At the Mobile World Congress event in Barcelona later this month, LG will introduce the Optimus Max 3D smartphone (PDF). The Google Android 2.3 handset will continue the company’s push toward using 3D technology to differentiate its phones from competitors. That strategy has yet to see a reward, however, as LG slashed smartphone sales estimates by 20 percent in the middle of 2011. The company didn’t hit its revised overall handset sales estimate of 114 million devices either: research firm Gartner estimates LG sold 86.3 million phones in 2011.
On paper, it sounds like the Optimus Max 3D has most of the right specifications to compete in the mid-range market, even without 3D capabilities on the 4.3-inch display, which is limited to 800 x 480 resolution; something we’ve seen on phones for two years now. LG chose TI’s OMAP 4430 chip; a 1.2 GHz dual-core processor to power Android 2.3 and, later, Android 4.0, which LG says will be available soon after the phone launches in Korea and Europe.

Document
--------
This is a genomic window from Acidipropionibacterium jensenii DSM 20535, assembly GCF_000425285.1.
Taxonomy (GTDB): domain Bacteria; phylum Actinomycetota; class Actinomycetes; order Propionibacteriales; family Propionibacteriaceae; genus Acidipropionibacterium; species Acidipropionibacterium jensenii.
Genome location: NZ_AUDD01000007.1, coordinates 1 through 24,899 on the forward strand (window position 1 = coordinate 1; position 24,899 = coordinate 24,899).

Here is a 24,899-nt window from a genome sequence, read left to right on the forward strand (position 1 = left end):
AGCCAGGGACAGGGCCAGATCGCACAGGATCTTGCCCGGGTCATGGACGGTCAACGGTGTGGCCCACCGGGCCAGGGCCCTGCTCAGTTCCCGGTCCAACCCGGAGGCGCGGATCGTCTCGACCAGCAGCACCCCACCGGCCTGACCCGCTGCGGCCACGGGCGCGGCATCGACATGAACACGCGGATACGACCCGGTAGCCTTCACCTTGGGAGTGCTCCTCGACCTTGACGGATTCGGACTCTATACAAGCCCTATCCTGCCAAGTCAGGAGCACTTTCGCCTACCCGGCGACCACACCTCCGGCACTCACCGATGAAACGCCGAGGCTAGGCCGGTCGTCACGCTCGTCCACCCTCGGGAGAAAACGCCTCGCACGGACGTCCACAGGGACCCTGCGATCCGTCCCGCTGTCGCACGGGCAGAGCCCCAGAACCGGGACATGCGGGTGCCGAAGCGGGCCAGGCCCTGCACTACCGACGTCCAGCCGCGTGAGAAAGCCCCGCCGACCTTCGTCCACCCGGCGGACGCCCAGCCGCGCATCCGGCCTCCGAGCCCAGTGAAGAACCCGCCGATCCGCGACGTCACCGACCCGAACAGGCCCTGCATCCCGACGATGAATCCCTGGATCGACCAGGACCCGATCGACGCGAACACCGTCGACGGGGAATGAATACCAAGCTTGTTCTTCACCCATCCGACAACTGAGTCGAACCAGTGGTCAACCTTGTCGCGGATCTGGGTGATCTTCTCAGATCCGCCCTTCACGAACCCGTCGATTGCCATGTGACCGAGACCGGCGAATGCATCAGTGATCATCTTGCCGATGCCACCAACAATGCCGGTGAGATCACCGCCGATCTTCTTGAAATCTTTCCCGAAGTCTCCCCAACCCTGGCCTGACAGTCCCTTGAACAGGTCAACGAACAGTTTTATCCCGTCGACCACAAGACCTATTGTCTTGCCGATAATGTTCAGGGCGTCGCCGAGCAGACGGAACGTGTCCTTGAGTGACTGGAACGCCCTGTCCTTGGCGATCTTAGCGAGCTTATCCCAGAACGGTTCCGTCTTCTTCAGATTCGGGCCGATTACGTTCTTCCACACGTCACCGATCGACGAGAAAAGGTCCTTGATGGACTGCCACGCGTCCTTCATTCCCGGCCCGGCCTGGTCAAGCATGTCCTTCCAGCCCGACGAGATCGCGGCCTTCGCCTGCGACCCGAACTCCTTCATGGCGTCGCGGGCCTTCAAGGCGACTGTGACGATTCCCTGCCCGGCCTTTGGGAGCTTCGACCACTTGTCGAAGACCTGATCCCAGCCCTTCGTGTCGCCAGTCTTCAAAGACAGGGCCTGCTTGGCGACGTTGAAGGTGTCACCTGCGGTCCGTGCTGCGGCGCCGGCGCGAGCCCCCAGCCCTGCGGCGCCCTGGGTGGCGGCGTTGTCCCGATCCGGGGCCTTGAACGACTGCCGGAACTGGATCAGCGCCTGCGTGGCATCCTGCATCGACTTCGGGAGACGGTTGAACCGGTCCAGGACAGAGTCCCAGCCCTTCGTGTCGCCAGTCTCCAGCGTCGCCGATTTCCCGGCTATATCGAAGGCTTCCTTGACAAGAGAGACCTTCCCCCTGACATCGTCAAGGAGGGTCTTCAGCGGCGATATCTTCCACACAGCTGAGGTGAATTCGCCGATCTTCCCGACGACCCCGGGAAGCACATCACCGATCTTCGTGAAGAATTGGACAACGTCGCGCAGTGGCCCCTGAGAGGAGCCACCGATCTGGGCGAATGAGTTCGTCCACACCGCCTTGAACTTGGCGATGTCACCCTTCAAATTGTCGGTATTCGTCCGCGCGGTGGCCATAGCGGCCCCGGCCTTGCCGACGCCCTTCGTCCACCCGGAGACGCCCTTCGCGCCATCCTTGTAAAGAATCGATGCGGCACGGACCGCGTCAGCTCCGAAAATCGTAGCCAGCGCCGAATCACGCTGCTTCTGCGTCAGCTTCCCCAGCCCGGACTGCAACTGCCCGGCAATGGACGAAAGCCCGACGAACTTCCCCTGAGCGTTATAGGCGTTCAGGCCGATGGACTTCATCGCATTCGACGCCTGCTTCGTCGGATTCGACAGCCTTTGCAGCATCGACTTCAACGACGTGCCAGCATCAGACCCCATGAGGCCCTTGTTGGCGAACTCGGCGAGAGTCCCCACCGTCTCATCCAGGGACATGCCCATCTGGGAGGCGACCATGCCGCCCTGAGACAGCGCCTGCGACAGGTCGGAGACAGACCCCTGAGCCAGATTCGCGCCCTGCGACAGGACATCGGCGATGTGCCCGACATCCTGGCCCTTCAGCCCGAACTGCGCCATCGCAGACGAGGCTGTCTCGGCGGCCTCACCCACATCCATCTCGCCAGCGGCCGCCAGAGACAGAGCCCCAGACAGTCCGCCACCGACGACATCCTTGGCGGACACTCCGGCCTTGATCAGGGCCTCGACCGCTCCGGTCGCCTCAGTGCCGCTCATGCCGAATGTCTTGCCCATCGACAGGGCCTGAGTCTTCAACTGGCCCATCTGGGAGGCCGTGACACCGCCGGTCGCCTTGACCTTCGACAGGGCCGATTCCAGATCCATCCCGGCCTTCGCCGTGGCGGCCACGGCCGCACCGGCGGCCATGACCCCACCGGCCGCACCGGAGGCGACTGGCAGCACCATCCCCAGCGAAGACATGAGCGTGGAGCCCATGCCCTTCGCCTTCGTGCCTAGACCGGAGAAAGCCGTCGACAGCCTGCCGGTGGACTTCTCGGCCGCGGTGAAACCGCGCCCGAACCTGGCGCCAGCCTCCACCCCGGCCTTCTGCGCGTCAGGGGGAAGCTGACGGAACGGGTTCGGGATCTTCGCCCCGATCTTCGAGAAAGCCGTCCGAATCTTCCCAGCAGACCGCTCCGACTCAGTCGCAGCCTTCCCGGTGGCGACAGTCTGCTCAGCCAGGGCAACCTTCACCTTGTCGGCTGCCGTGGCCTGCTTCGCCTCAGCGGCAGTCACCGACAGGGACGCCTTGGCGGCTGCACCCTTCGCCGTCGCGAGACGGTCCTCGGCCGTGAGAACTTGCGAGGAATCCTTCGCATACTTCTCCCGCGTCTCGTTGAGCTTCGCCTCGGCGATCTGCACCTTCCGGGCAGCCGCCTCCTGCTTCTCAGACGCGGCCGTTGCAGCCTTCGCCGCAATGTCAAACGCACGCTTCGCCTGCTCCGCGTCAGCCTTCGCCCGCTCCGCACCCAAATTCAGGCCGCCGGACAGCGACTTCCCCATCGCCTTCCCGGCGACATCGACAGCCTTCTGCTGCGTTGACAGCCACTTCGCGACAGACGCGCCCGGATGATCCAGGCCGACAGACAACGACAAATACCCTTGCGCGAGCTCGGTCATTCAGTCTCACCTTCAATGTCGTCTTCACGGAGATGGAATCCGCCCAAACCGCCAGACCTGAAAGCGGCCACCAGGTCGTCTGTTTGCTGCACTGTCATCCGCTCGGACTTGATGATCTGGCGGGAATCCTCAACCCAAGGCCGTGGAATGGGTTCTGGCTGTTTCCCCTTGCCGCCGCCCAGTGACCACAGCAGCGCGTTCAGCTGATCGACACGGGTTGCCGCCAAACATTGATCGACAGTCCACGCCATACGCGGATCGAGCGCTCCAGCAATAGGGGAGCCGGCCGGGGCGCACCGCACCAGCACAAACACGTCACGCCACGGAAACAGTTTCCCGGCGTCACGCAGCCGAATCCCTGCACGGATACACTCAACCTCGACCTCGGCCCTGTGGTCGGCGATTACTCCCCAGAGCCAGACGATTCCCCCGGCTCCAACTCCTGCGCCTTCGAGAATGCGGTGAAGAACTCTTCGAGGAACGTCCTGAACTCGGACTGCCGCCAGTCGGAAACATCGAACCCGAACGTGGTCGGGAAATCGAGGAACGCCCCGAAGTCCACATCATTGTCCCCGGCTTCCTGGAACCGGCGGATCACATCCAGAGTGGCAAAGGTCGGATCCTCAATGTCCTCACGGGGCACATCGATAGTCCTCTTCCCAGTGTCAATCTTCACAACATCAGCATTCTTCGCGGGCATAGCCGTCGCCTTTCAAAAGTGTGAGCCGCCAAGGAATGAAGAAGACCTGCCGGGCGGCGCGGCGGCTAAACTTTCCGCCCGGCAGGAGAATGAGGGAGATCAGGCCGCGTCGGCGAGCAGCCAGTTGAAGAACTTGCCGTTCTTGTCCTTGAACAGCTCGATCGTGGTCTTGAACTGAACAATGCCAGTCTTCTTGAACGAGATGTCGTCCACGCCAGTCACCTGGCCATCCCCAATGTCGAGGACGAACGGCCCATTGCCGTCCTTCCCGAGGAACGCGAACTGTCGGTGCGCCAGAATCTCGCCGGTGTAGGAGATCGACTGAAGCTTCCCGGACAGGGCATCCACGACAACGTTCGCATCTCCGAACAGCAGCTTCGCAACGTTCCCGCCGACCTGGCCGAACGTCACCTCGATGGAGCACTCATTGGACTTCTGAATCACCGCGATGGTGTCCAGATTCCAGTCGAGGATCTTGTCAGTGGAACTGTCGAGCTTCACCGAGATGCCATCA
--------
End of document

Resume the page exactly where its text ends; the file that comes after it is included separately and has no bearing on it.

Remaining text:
Other key specifications include support for 21 Mbps HSPA+ networks, HDMI output in 2D and 3D to an HDTV set, 8 GB of internal storage, an integrated NFC chip and a 5 megapixel dual lens camera. The 3D functionality includes a 3D converter feature, allowing users to convert Google Earth, Google Maps and other road views into a 3D image.
For a select few that have embraced 3D imagery, the Optimus Max 3D could appeal. But for most consumers, 3D is still considered gimmicky on a handset; it’s simply not enough to create a hit handset. I like that LG is trying to break out from the pack, but it could be better served by taking an Apple-like approach — something that Samsung successfully did with its original Galaxy S — and devote resources toward one great handset model that appeals to a wider audience.